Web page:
There have been several times in my life when I have been on a path and questioned, “What am I doing here? Where is this taking me? Am I wasting my time?” And then, the thoughts continue: “How did I get here? This is not what I expected!” And occasionally I even think: “What is the purpose?”
These thoughts take me back many years. I started my career in teaching. I was determined to teach Secondary Education, and finished my degree at BYU. As I was still single, I determined to go my own way — away from home — so I could find my own path. I had an interview in a small town and was offered a job. After sincere prayer, I felt compelled to move forward with the job. So, I moved away to a very small town: Gold Beach, Oregon. It was about 12 hours traveling distance from anyone I knew. It was a beautiful place, right next to the ocean, and filled with wonder for me. I taught my first year of English in middle and high school. It was a hard year; the year of Columbine. I remembered feeling at some point, “Why did I come to this place? Why did I feel so strongly that this was my answer?”
So, I stopped teaching and went back to school. Several times over that period, I thought, “Why did I go to Gold Beach?” For some, it may have seemed a waste of my time and energy. Even for me, at times, I wondered why. It seemed like a detour from the path I was meant to take. Was it a waste of my time and energy?
To that point in my young adult life, I often felt that I was on cruise control. There wasn’t a lot happening in terms of my goals. I couldn’t see a marriage or children in the future. I didn’t see huge success in my career. Even personally I didn’t see a big change. These were supposed to be my most successful and productive years! This was supposed to be my chance. What was happening?
As I look back in time, I see a bit of a parable. It reminds me so much of the following story:
Push Against the Rock
A man was sleeping at night in his cabin when suddenly his room filled with light and the Savior appeared. The Lord told the man he had work for him to do, and showed him a large rock in front of his cabin. The Lord explained that the man was to push against the rock with all his might.
This the man did, day after day. For many years he toiled from sun up to sun down, his shoulders set squarely against the cold, massive surface of the unmoving rock, pushing it with all his might. Each night the man returned to his cabin sore, and worn out, feeling that his whole day had been spent in vain.
Noticing that the man was showing signs of discouragement, the adversary decided to enter the picture by placing thoughts into the man’s weary mind. “You have been pushing against this rock for a long time, and it hasn’t budged. Why kill yourself over this? You are never going to move it.” Thus giving the man the impression that the task was impossible and that he was a failure. These troubling thoughts discouraged and disheartened the man. “Why kill myself over this?” I’ll just put in my time, giving just the minimum effort and that will be good enough.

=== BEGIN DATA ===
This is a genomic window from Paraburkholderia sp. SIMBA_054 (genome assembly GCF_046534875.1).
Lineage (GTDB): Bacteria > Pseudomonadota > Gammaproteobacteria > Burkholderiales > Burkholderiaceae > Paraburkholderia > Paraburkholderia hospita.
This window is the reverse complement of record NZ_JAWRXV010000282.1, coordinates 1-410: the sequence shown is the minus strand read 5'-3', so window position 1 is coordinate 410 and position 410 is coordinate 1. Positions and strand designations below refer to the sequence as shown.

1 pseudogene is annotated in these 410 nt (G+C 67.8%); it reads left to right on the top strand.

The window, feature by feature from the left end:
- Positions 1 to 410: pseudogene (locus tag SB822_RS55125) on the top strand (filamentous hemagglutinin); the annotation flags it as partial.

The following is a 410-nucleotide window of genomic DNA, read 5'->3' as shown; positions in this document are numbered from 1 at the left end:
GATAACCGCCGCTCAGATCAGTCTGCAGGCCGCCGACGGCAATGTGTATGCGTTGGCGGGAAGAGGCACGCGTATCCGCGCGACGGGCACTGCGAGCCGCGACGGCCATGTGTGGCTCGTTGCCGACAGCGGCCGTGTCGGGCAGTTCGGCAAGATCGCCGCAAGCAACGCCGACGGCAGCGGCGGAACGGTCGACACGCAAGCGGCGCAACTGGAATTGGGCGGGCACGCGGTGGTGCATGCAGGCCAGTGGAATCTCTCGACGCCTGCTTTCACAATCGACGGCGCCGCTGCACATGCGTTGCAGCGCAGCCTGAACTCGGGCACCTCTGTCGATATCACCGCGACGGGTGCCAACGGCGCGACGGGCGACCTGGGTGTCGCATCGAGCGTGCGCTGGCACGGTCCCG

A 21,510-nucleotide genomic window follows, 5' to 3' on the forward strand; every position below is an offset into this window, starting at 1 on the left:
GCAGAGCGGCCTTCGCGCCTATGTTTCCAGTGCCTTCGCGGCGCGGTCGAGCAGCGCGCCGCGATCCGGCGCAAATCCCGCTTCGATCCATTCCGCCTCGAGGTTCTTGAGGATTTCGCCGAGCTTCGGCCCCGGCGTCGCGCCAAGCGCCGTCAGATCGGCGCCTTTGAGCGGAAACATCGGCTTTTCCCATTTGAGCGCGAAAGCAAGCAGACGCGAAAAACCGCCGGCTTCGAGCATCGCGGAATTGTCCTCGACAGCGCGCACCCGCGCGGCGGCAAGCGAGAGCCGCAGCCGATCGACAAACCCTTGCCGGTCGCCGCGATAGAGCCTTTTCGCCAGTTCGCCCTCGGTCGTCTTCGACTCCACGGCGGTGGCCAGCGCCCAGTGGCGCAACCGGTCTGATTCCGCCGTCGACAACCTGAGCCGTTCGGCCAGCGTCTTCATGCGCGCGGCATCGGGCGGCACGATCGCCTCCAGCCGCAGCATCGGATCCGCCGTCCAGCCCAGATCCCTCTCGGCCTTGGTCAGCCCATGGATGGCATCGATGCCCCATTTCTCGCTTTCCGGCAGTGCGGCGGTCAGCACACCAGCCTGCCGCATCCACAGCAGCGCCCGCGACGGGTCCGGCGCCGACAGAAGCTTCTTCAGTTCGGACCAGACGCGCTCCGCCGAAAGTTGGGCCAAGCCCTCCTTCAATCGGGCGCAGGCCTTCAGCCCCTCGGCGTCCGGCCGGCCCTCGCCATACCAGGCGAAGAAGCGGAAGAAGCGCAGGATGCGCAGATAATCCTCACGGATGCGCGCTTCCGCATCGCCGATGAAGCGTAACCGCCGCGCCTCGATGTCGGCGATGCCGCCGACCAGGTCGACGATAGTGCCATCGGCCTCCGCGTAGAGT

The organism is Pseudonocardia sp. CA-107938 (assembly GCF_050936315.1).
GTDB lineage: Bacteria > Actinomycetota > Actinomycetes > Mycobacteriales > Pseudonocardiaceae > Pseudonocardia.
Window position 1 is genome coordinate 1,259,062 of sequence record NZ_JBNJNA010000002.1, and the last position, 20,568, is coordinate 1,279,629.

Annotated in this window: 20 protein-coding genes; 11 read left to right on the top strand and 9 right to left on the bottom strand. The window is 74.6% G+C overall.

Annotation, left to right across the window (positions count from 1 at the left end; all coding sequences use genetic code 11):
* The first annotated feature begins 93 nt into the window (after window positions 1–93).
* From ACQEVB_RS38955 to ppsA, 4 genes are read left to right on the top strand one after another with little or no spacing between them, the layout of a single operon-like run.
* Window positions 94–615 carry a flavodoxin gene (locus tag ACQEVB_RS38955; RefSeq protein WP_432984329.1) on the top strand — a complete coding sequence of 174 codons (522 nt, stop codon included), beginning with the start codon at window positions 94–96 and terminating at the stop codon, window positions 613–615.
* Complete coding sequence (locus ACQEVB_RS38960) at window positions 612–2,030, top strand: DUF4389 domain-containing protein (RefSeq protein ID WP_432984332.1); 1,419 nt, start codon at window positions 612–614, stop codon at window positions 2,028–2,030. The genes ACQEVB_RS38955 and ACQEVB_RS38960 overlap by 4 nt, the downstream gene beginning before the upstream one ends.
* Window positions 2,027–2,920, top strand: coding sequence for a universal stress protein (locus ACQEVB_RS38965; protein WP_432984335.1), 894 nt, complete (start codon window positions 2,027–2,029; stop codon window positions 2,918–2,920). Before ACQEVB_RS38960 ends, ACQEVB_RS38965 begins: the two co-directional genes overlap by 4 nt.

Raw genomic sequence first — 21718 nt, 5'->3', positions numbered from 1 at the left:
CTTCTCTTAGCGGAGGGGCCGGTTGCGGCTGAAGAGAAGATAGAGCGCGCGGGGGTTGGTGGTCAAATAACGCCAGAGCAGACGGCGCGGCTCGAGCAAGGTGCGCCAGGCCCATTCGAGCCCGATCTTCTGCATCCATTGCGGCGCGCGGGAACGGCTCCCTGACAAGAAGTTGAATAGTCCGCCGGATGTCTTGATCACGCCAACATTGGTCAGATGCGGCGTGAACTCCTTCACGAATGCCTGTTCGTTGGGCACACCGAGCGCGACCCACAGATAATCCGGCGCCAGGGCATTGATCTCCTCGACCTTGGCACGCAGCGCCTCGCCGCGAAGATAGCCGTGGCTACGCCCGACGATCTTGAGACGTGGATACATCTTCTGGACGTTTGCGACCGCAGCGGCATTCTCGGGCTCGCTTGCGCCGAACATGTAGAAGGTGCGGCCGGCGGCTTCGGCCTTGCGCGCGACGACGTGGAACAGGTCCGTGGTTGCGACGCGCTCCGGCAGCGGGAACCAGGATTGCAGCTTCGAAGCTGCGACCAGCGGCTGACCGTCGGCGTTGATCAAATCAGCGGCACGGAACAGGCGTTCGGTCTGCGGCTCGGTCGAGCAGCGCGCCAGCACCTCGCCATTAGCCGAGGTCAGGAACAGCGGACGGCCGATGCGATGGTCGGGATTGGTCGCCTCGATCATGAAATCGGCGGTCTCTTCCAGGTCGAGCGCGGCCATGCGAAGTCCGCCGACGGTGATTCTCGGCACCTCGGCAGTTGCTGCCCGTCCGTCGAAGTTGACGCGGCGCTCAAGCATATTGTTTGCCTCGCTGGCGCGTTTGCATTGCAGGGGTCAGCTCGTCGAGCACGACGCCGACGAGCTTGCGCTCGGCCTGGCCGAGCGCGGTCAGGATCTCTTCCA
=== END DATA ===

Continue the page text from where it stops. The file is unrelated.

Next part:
And that is what he planned to do until one day he decided to make it a matter of prayer and take his thoughts to the Lord. “Lord” he said, “I have labored long and hard in your service, putting all my strength to do that which you have asked. Yet, after all this time, I have not even been able to budge that rock. What is wrong? Why am I failing?”
The Lord responded compassionately, “My friend, When I asked you to serve me and you accepted, I told you that your task was to push against the rock with all your strength, which you have done. Never once did I mention to you that I expected you to move it. Your task was to push. And now you come to me with your strength spent, thinking that you have failed. But, is that really so?”
“Look at yourself. Your arms are strong and muscled, your back sinewy and brown, your hands are callused from constant pressure, and your legs have become massive and hard. Through opposition you have grown much and your abilities now surpass that which you used to have. Yet you haven’t moved the rock. But your calling was to be obedient and to push and to exercise your faith and trust in my wisdom. This you have done. I, my friend, will now move the rock.”
Taken from: Inspirational Stories
I realize that perhaps it wasn’t my plan that was important at the time. During that period, I did change more than I can ever say. I am not the same person as that 25-year-old young woman. I am now a different being. I am not perfect — far from it — but I have developed muscles that I never imagined were necessary. I have developed understanding that I never thought was important. I have developed a faith in my Father in Heaven that has come from relying on Him when I had nowhere else to turn.
As I think back to those years, I realize how much I learned through my experiences. I also learned that in many ways, I wasn’t ready for the path my life would eventually take. I needed a little more time to push on the rock. I needed to develop a little more strength that I didn’t know I would need. In many, many ways, the Lord was waiting on me, and preparing me for the future.
I relate to this video so much. Even presently there are things in my life that I feel are detours. My own vision is so limited. I must work on my faith muscles, and never stop pushing against that rock. Sometimes I want to. I get so tired. I must continue to trust that I am being led to where He wants me to be.
I know two things about detours:
1. They are opportunities to learn and change. They can change where you are going, what you think you want, and draw you closer to your Heavenly Father.
2. If you don’t give up, and put your trust in God, you will eventually be led back to the right path.
Take advantage of the detours that God puts in your way. Stay in. Keep trusting. Keep working.
Linked at Essential Devotions